Controversy in the Courtroom

By Sarah Rovinsky
The Supreme Court appeared dis-jointed over one of the most controversial topics of the modern world on Tuesday, April 27. Discussing whether the Constitution allows same-sex couples the right to marry, questions from the justices were either conservative or liberal. Justice Anthony M. Kennedy is obviously conflicted over the topic, yet holds the controlling vote. However, he appeared more emotional and sympathetic towards allowing same sex marriage. “Justice Kennedy said he was concerned about changing a conception of marriage that has persisted for so many years,” in an article from The New York Times. Later, though, he expressed qualms about excluding gay families from what he called a noble and sacred institution.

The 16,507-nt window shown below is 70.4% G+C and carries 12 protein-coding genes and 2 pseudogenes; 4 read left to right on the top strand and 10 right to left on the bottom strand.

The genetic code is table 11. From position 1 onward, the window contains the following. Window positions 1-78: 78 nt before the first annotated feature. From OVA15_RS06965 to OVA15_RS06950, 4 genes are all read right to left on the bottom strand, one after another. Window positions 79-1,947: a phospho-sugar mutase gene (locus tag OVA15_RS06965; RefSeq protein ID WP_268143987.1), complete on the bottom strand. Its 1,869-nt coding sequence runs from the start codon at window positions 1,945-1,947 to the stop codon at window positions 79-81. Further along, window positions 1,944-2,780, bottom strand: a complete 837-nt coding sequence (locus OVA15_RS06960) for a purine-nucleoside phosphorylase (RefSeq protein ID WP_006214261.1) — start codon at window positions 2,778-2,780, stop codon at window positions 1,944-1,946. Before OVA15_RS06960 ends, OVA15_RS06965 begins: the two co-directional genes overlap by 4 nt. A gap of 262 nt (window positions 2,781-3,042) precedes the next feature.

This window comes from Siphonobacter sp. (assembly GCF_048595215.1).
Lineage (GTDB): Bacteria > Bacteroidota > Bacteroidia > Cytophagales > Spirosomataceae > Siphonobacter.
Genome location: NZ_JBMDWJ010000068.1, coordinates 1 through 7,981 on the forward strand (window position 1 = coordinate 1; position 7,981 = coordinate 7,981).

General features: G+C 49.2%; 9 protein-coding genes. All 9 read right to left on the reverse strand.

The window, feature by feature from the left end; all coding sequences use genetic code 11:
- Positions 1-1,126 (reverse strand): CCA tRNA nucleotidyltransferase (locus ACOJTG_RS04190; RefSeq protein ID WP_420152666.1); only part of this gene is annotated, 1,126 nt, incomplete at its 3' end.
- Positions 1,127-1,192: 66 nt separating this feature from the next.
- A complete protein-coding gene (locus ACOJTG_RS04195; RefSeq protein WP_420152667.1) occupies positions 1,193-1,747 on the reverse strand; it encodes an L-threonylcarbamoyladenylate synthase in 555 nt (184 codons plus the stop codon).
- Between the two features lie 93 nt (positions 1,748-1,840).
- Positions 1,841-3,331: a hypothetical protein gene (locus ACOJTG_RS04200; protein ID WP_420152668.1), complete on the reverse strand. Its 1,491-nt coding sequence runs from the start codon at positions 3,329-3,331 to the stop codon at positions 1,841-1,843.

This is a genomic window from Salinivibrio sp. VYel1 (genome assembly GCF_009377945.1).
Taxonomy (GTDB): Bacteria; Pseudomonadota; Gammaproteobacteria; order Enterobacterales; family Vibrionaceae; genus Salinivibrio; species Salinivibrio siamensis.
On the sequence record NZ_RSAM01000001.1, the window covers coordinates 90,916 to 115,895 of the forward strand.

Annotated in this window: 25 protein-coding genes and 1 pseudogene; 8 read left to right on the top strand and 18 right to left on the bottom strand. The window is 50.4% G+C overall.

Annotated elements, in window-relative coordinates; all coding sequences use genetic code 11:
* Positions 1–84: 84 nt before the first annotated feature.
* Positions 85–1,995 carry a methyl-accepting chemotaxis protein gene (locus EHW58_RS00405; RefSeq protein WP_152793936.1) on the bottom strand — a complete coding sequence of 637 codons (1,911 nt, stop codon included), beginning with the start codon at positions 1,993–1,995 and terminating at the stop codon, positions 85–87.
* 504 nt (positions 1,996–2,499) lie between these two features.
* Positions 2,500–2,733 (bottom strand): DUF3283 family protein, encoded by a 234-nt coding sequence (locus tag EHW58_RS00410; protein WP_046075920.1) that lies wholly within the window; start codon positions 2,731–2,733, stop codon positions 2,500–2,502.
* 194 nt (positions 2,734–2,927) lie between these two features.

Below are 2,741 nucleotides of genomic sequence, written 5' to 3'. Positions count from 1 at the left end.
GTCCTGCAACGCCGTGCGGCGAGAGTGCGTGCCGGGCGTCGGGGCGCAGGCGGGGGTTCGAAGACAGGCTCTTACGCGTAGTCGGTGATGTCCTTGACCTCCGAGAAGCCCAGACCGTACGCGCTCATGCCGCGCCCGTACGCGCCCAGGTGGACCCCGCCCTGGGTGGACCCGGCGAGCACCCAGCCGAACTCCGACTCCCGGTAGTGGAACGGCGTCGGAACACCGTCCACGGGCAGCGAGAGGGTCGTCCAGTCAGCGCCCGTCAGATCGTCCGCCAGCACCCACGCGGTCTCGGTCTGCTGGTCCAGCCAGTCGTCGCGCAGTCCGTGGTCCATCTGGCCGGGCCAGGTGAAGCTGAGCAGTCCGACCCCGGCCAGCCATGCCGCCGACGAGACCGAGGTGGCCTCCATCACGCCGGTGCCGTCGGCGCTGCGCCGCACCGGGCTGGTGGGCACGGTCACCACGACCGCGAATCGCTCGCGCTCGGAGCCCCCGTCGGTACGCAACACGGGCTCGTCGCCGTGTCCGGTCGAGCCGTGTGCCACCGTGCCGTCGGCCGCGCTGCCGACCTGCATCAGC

The justices bickered over the “right” answer and how to reach it including history, tradition, biology, constitutional interpretation, the democratic process and the role of the courts in prodding social change. Justice Antonin Scalia argued that a ruling for same-sex marriage might require some members of the clergy to perform ceremonies that violate their religious teaching. However, Justice Stephen G. Breyer described marriage as a fundamental liberty.

The discussion lasted two and a half hours but ended with those in favor of gay rights optimistic. The court has been cautious and halting in addressing same-sex marriage, signaling that it did not want to outpace public support and developments in the states, until recently. Now it is said that a definitive decision will probably be handed down in about two months.